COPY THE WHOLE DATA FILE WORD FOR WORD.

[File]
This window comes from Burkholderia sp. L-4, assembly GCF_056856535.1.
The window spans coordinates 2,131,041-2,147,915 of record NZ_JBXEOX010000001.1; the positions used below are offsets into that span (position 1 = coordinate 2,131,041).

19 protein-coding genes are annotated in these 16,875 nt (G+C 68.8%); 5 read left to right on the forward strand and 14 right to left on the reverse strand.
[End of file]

This window comes from Burkholderia sp. L-4, assembly GCF_056856535.1.
The window spans coordinates 2,131,041-2,147,915 of record NZ_JBXEOX010000001.1; the positions used below are offsets into that span (position 1 = coordinate 2,131,041).

19 protein-coding genes are annotated in these 16,875 nt (G+C 68.8%); 5 read left to right on the forward strand and 14 right to left on the reverse strand.